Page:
Brumadinho: the anguish of collective grief

Brumadinho is a sad city. It is possible to feel the grief in the streets, in each casual conversation with its inhabitants who do not forget the day when Vale’s Bean Stream dam collapsed, changing everything. It is possible to feel it in the brown dust that covers the city and in the muddy colour of the Paraopeba River. They say that time heals everything, but the pain doesn’t seem to leave the small town in the interior of Minas Gerais so soon.

I was there exactly 6 months after the infamous 25th of January. For 4 days, I dived into suffering – and the mud – to try to understand what remains after the crime. What remains after no one talks about it anymore on the media. I found an entire community affected – at several levels. No relatives, no friends, no colleagues, no neighbours and no recognition of the place that was once theirs. In disbelief with the future and shaken by a past they couldn’t control.

It hurt in everything.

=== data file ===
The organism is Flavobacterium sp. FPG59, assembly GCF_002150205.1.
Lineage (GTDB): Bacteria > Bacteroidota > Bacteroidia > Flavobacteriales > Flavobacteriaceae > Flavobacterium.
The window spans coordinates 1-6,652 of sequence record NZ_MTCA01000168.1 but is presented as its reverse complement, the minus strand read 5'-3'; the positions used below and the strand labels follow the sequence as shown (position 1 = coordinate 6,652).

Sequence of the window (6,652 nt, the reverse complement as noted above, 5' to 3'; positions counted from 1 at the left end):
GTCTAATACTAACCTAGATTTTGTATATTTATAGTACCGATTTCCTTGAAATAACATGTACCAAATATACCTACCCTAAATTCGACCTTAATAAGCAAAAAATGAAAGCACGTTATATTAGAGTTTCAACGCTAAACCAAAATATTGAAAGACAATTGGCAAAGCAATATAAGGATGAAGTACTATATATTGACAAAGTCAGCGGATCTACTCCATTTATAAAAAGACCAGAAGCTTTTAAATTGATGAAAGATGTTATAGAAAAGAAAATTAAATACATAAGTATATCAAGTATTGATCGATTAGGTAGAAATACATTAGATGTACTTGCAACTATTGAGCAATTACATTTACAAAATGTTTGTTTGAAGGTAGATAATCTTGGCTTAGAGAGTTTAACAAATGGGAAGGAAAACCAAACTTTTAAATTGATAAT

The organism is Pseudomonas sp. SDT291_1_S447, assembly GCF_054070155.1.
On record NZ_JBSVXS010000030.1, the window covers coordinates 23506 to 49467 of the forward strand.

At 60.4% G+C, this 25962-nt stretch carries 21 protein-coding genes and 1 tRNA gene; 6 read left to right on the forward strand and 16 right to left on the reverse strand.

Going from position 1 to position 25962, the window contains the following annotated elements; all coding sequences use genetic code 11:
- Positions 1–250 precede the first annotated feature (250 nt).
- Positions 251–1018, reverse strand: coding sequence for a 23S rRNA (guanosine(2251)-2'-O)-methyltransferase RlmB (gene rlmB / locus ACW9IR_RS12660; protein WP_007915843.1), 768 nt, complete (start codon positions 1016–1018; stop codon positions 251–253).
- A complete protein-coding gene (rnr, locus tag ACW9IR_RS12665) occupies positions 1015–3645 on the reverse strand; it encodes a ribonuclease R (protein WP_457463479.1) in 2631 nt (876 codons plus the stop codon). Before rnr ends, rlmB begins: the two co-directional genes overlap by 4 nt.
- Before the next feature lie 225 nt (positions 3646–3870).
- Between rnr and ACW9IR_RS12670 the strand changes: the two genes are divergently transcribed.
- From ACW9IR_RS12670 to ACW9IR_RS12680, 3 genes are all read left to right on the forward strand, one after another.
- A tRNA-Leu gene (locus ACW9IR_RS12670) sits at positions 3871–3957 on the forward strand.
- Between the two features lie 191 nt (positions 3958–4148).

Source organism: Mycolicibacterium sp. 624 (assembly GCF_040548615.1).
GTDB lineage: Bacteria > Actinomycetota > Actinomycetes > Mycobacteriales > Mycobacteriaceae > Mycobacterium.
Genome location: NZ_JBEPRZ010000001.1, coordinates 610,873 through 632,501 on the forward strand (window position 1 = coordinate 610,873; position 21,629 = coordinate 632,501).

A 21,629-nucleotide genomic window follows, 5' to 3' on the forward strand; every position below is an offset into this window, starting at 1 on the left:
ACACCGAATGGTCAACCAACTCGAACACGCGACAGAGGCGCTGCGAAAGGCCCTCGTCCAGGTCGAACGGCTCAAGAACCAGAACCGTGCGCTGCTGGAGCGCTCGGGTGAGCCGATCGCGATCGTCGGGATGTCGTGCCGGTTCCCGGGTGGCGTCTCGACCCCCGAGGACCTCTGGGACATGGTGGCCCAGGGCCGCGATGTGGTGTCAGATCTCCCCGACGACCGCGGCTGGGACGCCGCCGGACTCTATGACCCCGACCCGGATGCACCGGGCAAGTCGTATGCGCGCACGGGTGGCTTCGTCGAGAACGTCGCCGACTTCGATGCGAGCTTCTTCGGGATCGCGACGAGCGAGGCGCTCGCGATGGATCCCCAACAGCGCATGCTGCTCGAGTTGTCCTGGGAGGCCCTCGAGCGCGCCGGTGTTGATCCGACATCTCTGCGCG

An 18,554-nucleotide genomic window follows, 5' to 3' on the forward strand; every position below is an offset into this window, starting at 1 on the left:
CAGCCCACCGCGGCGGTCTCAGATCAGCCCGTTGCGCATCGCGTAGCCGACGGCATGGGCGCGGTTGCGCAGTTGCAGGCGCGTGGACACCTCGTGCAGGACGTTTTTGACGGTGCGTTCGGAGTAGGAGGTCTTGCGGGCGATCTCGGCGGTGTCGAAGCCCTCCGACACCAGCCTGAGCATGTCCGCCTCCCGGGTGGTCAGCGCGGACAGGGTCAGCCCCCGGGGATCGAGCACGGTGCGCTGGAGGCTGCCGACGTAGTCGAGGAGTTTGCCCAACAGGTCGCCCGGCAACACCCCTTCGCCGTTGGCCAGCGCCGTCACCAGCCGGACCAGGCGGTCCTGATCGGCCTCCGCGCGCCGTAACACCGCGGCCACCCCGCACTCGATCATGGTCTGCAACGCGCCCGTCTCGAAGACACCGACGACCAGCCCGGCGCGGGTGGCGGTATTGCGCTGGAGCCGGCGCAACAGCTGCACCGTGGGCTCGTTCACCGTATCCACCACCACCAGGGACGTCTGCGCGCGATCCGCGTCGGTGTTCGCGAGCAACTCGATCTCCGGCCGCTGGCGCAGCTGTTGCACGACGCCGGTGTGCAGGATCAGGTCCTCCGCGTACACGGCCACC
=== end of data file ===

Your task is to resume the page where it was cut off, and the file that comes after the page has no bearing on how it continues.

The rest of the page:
It hurt my heart to see so many eyes covered with tears and so many people devastated by the absence that the tragedy left behind. It hurt me in my lungs to breathe that putrid smell of mud that still remains near the dam. It hurt my head and stomach to see how far human greed can go and how little life is worth in the face of a company’s profits. It hurt me somewhere deep in my soul to see the Paraopeba River dead and contaminated with ore. And it hurt every inch of my body, my mind and my spirit to watch a sick city without, in fact, being able to do anything to cure it but listen to its stories.

That’s why I scream. 

I scream for the lives that are gone and for the dreams that are interrupted. I scream against the barbaric act committed by Vale. I scream for the nature devastated by the years of mining. And I scream so that maybe this pain will diminish one day. 

My words are not enough for me to express everything that must be said about the collapse of the dam. But I share here all the voices I’ve heard there – the talks always joined by a “cafézin” at the houses of everyone who welcomed me with an open heart – so they can resonate with others. And have the same effect that they had on me. So they can serve as a message: there is no greed, there is no profit and there is no capital that is worth more than human life.

Published by Mira.Me Project

Written by Leila Maciel, a Brazilian girl who insists on calling the world her home. Escrito por Leila Maciel, uma Brasileira que insiste em chamar o mundo de casa. Instagram: @mirameproject

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